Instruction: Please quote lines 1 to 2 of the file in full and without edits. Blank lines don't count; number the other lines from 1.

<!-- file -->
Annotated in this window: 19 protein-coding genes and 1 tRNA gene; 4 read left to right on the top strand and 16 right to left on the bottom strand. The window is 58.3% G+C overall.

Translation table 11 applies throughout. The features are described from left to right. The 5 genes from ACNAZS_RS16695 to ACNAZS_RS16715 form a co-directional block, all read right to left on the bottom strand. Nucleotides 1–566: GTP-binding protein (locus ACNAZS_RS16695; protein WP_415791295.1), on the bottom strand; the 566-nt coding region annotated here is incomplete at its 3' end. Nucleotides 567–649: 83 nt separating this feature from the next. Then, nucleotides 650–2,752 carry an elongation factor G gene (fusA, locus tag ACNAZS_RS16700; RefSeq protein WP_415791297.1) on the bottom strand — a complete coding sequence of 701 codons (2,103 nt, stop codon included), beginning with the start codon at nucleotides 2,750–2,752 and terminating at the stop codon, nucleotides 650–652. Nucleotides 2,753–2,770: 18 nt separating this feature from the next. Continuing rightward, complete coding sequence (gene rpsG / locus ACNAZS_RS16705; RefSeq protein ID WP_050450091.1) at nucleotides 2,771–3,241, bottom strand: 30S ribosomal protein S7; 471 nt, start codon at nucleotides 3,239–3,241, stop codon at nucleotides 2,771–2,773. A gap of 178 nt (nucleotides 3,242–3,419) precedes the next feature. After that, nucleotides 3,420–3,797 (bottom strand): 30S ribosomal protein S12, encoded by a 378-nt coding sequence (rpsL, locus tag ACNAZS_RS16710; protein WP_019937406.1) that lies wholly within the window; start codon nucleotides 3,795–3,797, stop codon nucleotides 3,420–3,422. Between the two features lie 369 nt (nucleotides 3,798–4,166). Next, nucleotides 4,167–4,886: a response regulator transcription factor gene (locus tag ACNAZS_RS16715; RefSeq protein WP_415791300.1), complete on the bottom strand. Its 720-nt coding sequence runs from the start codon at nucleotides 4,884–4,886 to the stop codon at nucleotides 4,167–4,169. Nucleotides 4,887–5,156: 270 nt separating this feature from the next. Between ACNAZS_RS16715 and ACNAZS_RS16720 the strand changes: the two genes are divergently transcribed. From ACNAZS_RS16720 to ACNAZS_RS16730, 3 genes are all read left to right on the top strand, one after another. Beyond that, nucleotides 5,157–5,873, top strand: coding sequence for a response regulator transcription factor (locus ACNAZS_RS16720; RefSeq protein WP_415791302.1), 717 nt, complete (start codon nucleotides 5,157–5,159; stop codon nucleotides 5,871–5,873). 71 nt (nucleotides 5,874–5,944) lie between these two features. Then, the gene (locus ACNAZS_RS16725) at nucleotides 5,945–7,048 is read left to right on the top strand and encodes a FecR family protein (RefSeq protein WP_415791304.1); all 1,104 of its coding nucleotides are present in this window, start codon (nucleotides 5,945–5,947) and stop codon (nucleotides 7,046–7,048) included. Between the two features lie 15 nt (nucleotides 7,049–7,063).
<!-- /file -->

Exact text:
Annotated in this window: 19 protein-coding genes and 1 tRNA gene; 4 read left to right on the top strand and 16 right to left on the bottom strand. The window is 58.3% G+C overall.

Translation table 11 applies throughout. The features are described from left to right. The 5 genes from ACNAZS_RS16695 to ACNAZS_RS16715 form a co-directional block, all read right to left on the bottom strand. Nucleotides 1–566: GTP-binding protein (locus ACNAZS_RS16695; protein WP_415791295.1), on the bottom strand; the 566-nt coding region annotated here is incomplete at its 3' end. Nucleotides 567–649: 83 nt separating this feature from the next. Then, nucleotides 650–2,752 carry an elongation factor G gene (fusA, locus tag ACNAZS_RS16700; RefSeq protein WP_415791297.1) on the bottom strand — a complete coding sequence of 701 codons (2,103 nt, stop codon included), beginning with the start codon at nucleotides 2,750–2,752 and terminating at the stop codon, nucleotides 650–652. Nucleotides 2,753–2,770: 18 nt separating this feature from the next. Continuing rightward, complete coding sequence (gene rpsG / locus ACNAZS_RS16705; RefSeq protein ID WP_050450091.1) at nucleotides 2,771–3,241, bottom strand: 30S ribosomal protein S7; 471 nt, start codon at nucleotides 3,239–3,241, stop codon at nucleotides 2,771–2,773. A gap of 178 nt (nucleotides 3,242–3,419) precedes the next feature. After that, nucleotides 3,420–3,797 (bottom strand): 30S ribosomal protein S12, encoded by a 378-nt coding sequence (rpsL, locus tag ACNAZS_RS16710; protein WP_019937406.1) that lies wholly within the window; start codon nucleotides 3,795–3,797, stop codon nucleotides 3,420–3,422. Between the two features lie 369 nt (nucleotides 3,798–4,166). Next, nucleotides 4,167–4,886: a response regulator transcription factor gene (locus tag ACNAZS_RS16715; RefSeq protein WP_415791300.1), complete on the bottom strand. Its 720-nt coding sequence runs from the start codon at nucleotides 4,884–4,886 to the stop codon at nucleotides 4,167–4,169. Nucleotides 4,887–5,156: 270 nt separating this feature from the next. Between ACNAZS_RS16715 and ACNAZS_RS16720 the strand changes: the two genes are divergently transcribed. From ACNAZS_RS16720 to ACNAZS_RS16730, 3 genes are all read left to right on the top strand, one after another. Beyond that, nucleotides 5,157–5,873, top strand: coding sequence for a response regulator transcription factor (locus ACNAZS_RS16720; RefSeq protein WP_415791302.1), 717 nt, complete (start codon nucleotides 5,157–5,159; stop codon nucleotides 5,871–5,873). 71 nt (nucleotides 5,874–5,944) lie between these two features. Then, the gene (locus ACNAZS_RS16725) at nucleotides 5,945–7,048 is read left to right on the top strand and encodes a FecR family protein (RefSeq protein WP_415791304.1); all 1,104 of its coding nucleotides are present in this window, start codon (nucleotides 5,945–5,947) and stop codon (nucleotides 7,046–7,048) included. Between the two features lie 15 nt (nucleotides 7,049–7,063).